Concerning the hidden ending to the novel Survivor by Chuck Palahniuk

Note: SPOILERS. Do not continue if you haven't finished the book or don't wish the secret ending to be spoiled. Remember, even though you might've finished the book doesn't mean you know the secret ending! It is never explicitly stated! If you want to figure it our for yourself, stop reading now.

No, I'm not talking about a Tyler Durden/Keyser Soze type twist. Rather, this twist is not explicitly stated. Here's a quote from Mr. Palahniuk himself detailing the secret:

The end of Survivor isn't nearly so complicated. It's noted on page 7 (8?) that a pile of valuable offerings has been left in the front of the passenger cabin. This pile includes a cassette recorder. Even before our hero starts to dictate his story -- during the few minutes he's supposed to be taking a piss -- he's actually in the bathroom dictating the last chapte into the cassette recorder. It's just ranting, nothing important plot-wise, and it can be interrupted at any point by the destruction of the plane. The minute the fourth engine flames out, he starts the cassette talking, then bails out, into Fertility's waiting arms (she's omniscient, you know). The rest of the book is just one machine whining and bitching to another machine. The crash will destroy the smaller recorder, but the surviving black box will make it appear that Tender is dead.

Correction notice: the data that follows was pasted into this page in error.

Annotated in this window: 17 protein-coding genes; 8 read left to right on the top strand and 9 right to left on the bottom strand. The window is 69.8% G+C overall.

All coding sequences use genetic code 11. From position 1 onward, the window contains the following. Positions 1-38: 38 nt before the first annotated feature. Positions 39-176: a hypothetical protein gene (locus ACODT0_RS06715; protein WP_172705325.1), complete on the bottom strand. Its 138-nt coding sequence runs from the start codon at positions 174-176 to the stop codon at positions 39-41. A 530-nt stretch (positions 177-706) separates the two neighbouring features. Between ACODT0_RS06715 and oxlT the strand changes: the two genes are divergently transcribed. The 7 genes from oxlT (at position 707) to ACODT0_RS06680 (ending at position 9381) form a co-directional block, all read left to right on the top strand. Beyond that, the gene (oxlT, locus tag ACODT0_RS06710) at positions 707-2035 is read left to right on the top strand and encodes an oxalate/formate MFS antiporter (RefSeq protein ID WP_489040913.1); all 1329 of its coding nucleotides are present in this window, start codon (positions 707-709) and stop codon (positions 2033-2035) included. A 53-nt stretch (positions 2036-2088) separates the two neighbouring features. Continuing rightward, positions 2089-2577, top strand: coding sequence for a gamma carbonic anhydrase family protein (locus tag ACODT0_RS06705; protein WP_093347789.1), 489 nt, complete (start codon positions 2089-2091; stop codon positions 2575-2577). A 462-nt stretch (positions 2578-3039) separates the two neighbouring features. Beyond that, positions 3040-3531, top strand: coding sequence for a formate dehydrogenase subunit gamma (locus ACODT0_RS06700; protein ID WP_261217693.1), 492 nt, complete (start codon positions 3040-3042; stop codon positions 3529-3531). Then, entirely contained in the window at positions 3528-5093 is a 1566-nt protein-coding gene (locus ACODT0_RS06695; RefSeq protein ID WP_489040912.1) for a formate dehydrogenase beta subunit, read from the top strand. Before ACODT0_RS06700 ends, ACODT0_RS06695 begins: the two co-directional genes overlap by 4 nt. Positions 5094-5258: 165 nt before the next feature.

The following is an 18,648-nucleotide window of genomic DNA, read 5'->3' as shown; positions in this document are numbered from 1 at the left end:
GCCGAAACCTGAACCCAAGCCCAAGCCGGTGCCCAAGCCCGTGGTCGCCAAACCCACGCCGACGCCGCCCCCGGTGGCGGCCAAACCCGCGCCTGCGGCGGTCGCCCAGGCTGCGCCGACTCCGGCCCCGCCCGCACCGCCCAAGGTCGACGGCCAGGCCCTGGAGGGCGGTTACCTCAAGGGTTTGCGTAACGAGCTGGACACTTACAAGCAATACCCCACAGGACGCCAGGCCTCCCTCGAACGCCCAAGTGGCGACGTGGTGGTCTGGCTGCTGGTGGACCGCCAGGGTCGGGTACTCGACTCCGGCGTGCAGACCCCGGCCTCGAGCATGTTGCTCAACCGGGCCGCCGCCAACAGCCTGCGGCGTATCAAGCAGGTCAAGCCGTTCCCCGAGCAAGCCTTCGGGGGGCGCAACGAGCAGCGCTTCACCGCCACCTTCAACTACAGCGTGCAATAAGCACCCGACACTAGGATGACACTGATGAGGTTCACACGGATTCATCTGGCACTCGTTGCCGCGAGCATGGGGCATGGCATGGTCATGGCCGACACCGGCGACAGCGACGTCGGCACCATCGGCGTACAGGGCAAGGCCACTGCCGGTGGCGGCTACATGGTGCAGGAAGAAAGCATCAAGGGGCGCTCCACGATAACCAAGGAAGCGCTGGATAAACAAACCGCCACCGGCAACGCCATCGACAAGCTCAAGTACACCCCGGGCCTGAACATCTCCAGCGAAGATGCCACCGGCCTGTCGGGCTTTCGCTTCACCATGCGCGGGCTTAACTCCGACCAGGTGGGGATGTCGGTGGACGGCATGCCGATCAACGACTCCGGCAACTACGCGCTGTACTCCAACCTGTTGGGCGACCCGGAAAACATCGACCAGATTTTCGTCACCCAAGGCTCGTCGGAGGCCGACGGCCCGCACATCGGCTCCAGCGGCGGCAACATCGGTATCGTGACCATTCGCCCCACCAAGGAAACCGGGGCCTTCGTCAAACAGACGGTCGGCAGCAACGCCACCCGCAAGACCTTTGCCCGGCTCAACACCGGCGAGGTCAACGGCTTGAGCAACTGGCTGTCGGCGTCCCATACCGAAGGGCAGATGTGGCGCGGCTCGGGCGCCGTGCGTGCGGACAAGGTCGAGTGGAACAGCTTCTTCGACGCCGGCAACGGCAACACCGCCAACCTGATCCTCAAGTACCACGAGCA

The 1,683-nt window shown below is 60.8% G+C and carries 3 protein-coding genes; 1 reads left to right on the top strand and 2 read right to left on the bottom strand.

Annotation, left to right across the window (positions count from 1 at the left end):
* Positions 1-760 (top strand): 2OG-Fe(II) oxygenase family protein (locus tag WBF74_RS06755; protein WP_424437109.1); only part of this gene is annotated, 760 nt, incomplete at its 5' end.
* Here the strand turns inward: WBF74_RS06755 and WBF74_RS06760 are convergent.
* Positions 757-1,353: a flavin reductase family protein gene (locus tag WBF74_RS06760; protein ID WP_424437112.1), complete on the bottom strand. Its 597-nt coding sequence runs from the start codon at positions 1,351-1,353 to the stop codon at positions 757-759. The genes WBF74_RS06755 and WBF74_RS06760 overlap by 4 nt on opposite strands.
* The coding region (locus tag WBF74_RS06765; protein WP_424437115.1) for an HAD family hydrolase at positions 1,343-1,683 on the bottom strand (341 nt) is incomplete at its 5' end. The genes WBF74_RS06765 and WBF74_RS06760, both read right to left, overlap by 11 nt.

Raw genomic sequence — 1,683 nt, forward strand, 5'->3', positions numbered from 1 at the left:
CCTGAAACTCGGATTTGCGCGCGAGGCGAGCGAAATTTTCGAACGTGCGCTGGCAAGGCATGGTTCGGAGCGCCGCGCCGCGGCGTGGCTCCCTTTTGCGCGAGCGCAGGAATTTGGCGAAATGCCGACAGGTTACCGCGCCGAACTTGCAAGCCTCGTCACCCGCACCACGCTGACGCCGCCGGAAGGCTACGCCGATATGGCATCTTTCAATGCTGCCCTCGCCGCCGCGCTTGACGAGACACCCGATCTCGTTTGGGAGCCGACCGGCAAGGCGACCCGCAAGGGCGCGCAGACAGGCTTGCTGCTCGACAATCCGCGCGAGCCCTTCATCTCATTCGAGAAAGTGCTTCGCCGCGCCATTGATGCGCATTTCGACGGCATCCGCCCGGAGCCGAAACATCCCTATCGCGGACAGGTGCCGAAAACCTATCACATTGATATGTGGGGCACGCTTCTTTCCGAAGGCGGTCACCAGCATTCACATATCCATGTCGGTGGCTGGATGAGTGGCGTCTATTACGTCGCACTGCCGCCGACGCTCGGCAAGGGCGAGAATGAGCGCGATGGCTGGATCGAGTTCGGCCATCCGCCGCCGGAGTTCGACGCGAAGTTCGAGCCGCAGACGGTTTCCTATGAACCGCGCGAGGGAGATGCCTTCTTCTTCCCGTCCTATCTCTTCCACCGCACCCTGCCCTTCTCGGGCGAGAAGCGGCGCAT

The above quote was taken from the pages of The Cult, at http://www.chuckpalahniuk.net. They claim the quote is genuine, taken from the horse's mouth. (This is the web site which Chuck mentions of the Fight Club DVD audio commentary track). While this ending seems a little forced, it is an interesting twist for an author reknowned for his secret endings. Also, The Cult is an excellent web site for all Palahniuk related information (with tons of extra Palahniuk writings and interviews).

Don't read this if you haven't read Survivor by Chuck Palahniuk or if you ever plan on reading it.